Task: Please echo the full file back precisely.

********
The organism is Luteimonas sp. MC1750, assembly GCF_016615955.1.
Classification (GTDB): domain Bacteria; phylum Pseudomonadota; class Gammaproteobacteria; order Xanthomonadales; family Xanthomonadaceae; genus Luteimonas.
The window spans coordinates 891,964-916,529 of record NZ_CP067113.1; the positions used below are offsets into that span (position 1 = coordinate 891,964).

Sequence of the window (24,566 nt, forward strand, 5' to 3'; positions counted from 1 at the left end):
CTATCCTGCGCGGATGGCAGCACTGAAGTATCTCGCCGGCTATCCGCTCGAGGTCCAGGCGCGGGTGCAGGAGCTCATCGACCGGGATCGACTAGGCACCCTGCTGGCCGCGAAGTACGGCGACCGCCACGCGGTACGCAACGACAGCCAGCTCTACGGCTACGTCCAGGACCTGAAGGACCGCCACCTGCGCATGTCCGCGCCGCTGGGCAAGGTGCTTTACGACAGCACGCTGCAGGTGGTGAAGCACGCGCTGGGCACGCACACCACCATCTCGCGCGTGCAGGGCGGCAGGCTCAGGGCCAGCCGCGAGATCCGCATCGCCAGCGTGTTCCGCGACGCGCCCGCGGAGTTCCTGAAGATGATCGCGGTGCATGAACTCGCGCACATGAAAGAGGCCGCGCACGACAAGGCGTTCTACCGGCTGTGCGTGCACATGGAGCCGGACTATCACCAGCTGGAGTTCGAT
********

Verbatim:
The organism is Luteimonas sp. MC1750, assembly GCF_016615955.1.
Classification (GTDB): domain Bacteria; phylum Pseudomonadota; class Gammaproteobacteria; order Xanthomonadales; family Xanthomonadaceae; genus Luteimonas.
The window spans coordinates 891,964-916,529 of record NZ_CP067113.1; the positions used below are offsets into that span (position 1 = coordinate 891,964).

Sequence of the window (24,566 nt, forward strand, 5' to 3'; positions counted from 1 at the left end):
CTATCCTGCGCGGATGGCAGCACTGAAGTATCTCGCCGGCTATCCGCTCGAGGTCCAGGCGCGGGTGCAGGAGCTCATCGACCGGGATCGACTAGGCACCCTGCTGGCCGCGAAGTACGGCGACCGCCACGCGGTACGCAACGACAGCCAGCTCTACGGCTACGTCCAGGACCTGAAGGACCGCCACCTGCGCATGTCCGCGCCGCTGGGCAAGGTGCTTTACGACAGCACGCTGCAGGTGGTGAAGCACGCGCTGGGCACGCACACCACCATCTCGCGCGTGCAGGGCGGCAGGCTCAGGGCCAGCCGCGAGATCCGCATCGCCAGCGTGTTCCGCGACGCGCCCGCGGAGTTCCTGAAGATGATCGCGGTGCATGAACTCGCGCACATGAAAGAGGCCGCGCACGACAAGGCGTTCTACCGGCTGTGCGTGCACATGGAGCCGGACTATCACCAGCTGGAGTTCGAT